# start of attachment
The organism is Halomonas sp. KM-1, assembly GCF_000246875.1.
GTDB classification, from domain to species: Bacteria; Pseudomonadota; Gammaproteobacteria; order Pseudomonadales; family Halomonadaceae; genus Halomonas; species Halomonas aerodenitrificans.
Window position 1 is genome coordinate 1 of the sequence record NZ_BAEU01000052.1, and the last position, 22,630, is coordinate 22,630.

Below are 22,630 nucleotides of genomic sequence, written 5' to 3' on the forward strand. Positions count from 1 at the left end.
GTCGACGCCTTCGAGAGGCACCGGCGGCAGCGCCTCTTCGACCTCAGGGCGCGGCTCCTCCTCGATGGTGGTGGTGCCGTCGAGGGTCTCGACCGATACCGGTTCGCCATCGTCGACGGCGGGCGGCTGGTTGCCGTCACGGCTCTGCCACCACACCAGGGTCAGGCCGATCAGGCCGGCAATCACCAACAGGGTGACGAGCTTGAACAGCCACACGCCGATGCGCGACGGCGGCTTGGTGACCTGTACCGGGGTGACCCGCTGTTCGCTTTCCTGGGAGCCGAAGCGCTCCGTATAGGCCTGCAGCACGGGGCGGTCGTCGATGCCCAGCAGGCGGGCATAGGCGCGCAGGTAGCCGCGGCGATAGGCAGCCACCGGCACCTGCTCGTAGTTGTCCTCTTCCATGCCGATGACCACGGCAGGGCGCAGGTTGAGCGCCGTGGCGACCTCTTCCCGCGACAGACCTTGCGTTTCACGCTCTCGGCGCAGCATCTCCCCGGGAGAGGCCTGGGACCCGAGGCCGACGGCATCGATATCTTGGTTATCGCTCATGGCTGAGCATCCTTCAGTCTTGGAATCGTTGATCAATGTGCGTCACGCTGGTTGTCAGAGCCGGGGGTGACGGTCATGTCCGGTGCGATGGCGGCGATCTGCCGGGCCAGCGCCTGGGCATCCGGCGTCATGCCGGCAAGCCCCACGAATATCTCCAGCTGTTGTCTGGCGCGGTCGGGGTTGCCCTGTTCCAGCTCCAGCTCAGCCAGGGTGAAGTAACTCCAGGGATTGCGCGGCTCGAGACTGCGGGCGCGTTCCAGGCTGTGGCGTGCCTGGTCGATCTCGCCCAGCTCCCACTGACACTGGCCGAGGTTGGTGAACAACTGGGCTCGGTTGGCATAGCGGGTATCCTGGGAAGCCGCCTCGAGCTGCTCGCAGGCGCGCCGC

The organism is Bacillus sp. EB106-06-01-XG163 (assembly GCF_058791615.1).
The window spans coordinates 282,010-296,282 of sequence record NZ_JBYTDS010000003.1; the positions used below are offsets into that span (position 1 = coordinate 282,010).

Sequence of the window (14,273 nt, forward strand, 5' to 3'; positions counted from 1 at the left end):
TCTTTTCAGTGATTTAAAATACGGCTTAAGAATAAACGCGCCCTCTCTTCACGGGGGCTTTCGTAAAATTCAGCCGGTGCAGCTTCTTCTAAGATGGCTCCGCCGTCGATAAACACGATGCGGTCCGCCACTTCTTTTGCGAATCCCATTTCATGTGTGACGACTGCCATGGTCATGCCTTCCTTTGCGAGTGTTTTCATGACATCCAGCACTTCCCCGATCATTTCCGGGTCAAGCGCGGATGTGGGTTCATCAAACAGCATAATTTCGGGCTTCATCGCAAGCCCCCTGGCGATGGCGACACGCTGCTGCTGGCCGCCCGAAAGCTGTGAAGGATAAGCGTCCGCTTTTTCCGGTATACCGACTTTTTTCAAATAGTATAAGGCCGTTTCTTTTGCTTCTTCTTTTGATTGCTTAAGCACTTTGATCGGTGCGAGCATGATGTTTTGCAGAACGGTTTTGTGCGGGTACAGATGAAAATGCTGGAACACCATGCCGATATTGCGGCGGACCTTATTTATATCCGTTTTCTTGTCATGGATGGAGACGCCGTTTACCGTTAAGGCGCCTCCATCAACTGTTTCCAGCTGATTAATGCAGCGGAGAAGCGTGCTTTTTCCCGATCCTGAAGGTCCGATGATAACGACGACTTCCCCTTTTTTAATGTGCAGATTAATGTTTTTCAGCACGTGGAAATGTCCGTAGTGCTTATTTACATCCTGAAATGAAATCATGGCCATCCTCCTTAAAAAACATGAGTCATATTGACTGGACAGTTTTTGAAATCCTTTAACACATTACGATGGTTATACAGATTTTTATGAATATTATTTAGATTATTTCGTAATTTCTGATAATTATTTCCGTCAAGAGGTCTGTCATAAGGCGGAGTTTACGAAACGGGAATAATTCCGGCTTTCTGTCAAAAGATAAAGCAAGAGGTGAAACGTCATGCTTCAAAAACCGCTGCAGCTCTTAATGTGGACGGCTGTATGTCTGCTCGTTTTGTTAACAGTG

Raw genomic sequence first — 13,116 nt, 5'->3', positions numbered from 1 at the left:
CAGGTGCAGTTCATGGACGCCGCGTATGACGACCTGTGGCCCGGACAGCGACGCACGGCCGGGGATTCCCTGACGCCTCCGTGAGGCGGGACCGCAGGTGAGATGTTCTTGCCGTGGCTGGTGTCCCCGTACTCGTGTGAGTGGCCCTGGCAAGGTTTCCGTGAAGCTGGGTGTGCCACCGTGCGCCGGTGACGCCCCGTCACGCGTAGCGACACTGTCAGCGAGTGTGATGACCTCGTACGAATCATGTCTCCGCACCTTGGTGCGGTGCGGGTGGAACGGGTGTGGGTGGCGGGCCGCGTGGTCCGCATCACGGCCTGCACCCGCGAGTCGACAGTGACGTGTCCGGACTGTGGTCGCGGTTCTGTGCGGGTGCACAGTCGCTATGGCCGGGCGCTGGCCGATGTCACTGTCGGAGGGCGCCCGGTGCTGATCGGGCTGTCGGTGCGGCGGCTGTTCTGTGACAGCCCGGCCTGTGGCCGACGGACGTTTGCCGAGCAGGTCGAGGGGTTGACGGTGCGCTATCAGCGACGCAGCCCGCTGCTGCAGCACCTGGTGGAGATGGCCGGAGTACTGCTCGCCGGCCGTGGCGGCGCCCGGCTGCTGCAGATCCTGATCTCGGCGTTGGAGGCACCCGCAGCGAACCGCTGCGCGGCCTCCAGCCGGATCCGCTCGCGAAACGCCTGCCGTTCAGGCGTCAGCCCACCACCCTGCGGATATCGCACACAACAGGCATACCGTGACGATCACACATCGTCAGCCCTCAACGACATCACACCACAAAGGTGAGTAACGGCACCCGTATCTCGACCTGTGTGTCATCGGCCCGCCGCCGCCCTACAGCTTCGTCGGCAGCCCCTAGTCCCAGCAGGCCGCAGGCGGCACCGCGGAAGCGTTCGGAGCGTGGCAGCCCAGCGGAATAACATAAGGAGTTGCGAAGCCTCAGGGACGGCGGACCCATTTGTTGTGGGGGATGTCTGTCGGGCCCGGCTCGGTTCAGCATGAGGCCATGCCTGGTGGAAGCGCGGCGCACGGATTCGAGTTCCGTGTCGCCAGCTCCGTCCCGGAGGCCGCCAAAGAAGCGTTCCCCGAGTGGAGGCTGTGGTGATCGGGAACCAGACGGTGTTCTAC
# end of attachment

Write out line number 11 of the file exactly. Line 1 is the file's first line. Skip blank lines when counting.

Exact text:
CAGGTGCAGTTCATGGACGCCGCGTATGACGACCTGTGGCCCGGACAGCGACGCACGGCCGGGGATTCCCTGACGCCTCCGTGAGGCGGGACCGCAGGTGAGATGTTCTTGCCGTGGCTGGTGTCCCCGTACTCGTGTGAGTGGCCCTGGCAAGGTTTCCGTGAAGCTGGGTGTGCCACCGTGCGCCGGTGACGCCCCGTCACGCGTAGCGACACTGTCAGCGAGTGTGATGACCTCGTACGAATCATGTCTCCGCACCTTGGTGCGGTGCGGGTGGAACGGGTGTGGGTGGCGGGCCGCGTGGTCCGCATCACGGCCTGCACCCGCGAGTCGACAGTGACGTGTCCGGACTGTGGTCGCGGTTCTGTGCGGGTGCACAGTCGCTATGGCCGGGCGCTGGCCGATGTCACTGTCGGAGGGCGCCCGGTGCTGATCGGGCTGTCGGTGCGGCGGCTGTTCTGTGACAGCCCGGCCTGTGGCCGACGGACGTTTGCCGAGCAGGTCGAGGGGTTGACGGTGCGCTATCAGCGACGCAGCCCGCTGCTGCAGCACCTGGTGGAGATGGCCGGAGTACTGCTCGCCGGCCGTGGCGGCGCCCGGCTGCTGCAGATCCTGATCTCGGCGTTGGAGGCACCCGCAGCGAACCGCTGCGCGGCCTCCAGCCGGATCCGCTCGCGAAACGCCTGCCGTTCAGGCGTCAGCCCACCACCCTGCGGATATCGCACACAACAGGCATACCGTGACGATCACACATCGTCAGCCCTCAACGACATCACACCACAAAGGTGAGTAACGGCACCCGTATCTCGACCTGTGTGTCATCGGCCCGCCGCCGCCCTACAGCTTCGTCGGCAGCCCCTAGTCCCAGCAGGCCGCAGGCGGCACCGCGGAAGCGTTCGGAGCGTGGCAGCCCAGCGGAATAACATAAGGAGTTGCGAAGCCTCAGGGACGGCGGACCCATTTGTTGTGGGGGATGTCTGTCGGGCCCGGCTCGGTTCAGCATGAGGCCATGCCTGGTGGAAGCGCGGCGCACGGATTCGAGTTCCGTGTCGCCAGCTCCGTCCCGGAGGCCGCCAAAGAAGCGTTCCCCGAGTGGAGGCTGTGGTGATCGGGAACCAGACGGTGTTCTAC